Where Ralph’s has held community meetings in other areas of town where stores were scheduled for closings, the only notice residents appeared to have was a sign on the store itself saying the doors would close for good at 6 p.m. on June 21st. There’s not even mention of it in the weekly circular ad particular to that store, despite the fact that the prices listed there are good til just two days prior to the closing.

This is not the first time Ralph’s has shown itself to be a poor neighbor, Jung Hee Choi of Community Coalition (one of the groups organizing the protest today) told me. Read more…

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Fight Fracking (today!), See the City Lites, Take a Nature Tour, and Play Kickball

Flyer for the bike tour of Willowbrook hosted by the United Riders of South L.A. on Sunday

As an NPR junkie, I have long been aware that the natural gas industry has been a sponsor of their programming for several years.

But I nearly spit my coffee out last week when I heard a brief spot extolling the virtues of having the gas industry drilling in one’s backyard.

Here in L.A., the drilling in our collective backyard, the Baldwin Hills area of the Inglewood Oil Field, has not been without controversy or consequences.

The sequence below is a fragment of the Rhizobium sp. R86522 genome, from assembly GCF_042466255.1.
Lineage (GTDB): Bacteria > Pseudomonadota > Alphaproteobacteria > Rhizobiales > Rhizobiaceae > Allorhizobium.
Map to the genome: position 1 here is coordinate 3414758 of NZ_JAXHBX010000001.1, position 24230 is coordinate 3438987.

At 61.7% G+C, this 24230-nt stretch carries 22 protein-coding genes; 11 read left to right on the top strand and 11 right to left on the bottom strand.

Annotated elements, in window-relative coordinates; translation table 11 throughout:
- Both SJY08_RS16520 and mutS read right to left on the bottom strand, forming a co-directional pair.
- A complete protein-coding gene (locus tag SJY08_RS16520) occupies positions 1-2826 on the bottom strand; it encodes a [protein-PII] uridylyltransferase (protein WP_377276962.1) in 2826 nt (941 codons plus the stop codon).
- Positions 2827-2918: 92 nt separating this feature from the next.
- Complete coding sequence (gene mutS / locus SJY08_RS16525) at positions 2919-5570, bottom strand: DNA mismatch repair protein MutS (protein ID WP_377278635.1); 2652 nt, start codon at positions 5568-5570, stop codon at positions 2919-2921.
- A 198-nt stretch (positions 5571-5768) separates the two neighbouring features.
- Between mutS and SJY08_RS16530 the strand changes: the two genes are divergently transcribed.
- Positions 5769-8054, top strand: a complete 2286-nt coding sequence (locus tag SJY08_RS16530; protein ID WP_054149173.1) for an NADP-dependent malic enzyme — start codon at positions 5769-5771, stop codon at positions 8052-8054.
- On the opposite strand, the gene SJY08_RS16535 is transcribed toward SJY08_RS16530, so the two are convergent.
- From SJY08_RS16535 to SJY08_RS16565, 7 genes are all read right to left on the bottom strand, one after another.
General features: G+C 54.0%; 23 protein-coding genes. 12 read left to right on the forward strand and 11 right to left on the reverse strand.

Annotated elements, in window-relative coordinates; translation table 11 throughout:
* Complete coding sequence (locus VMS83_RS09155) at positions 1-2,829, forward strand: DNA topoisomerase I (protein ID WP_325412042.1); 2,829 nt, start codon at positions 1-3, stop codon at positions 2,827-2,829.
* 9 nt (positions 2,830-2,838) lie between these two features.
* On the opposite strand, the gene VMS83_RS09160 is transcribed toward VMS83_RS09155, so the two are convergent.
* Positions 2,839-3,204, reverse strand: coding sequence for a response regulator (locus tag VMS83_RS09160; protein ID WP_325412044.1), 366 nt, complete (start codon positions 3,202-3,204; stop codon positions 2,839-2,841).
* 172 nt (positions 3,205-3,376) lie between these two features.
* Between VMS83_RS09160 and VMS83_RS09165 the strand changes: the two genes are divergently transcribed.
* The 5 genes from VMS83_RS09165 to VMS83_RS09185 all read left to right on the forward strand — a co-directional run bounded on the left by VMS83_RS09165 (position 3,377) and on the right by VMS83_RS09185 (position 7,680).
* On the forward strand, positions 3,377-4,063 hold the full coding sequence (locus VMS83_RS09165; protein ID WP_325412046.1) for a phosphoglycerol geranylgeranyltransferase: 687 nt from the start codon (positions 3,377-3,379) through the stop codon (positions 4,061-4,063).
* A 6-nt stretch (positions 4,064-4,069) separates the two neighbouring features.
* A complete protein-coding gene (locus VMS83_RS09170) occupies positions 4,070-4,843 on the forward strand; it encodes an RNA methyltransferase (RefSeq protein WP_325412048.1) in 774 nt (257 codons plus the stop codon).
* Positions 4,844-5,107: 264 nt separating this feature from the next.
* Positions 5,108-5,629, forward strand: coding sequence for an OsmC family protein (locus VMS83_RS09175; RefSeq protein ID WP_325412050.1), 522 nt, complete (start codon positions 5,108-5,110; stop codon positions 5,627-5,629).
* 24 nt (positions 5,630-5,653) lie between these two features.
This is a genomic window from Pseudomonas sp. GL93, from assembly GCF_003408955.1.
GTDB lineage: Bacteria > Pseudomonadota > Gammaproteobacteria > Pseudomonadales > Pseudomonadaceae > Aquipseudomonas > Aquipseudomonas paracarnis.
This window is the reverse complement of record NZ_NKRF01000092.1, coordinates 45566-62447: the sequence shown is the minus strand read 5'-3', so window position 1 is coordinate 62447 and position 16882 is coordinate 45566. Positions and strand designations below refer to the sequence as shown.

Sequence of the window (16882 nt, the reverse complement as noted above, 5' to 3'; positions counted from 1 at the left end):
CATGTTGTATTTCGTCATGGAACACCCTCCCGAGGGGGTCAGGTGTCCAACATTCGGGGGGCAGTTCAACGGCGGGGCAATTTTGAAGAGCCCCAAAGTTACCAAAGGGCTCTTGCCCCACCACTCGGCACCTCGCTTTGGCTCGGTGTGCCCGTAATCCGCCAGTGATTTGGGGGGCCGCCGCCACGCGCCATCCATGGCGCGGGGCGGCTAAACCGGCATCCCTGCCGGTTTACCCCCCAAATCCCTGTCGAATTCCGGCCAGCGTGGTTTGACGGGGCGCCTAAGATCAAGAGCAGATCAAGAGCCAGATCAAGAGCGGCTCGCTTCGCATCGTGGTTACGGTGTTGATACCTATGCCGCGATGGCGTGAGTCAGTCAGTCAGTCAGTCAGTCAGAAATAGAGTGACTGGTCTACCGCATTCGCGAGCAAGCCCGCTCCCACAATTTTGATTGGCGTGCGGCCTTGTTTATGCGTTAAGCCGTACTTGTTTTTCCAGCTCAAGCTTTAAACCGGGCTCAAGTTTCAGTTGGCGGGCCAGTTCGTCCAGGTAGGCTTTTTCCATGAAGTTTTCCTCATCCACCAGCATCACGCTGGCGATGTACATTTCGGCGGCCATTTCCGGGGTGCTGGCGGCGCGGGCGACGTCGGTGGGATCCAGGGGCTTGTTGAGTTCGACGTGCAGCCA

Today, organizations, public health professionals, farmers, and residents living near drilling operations will gather at noon outside Governor Brown’s Los Angeles office (300 S. Spring Street) with Gasland filmmaker Josh Fox to protest the practice. The protest will also mark the launch of Californians Against Fracking, a statewide coalition working to ban fracking in favor of protecting California’s air, water, wildlife, climate and public health. Fox will speak at the rally as his new fracking exposé, Gasland Part II, screens across the state, and participate in delivering a petition with 100,000 signatures to the governor’s office.

Member organizations of Californians Against Fracking include Food & Water Watch; the Center for Biological Diversity; Environment California; CREDO; Democracy for America; the California Nurses Association; Breast Cancer Action; the Center on Race, Poverty and the Environment; Citizens Coalition for a Safe Community; Family Farm Defenders; and AFSCME Council 57.

Join in the march at 12 p.m., today, at 300 S. Spring St.

For details on screenings of the film, visit http://fwwat.ch/CAFGasland.

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Saturday, check out the City Lites Inner City Sports and Health Fair. Read more…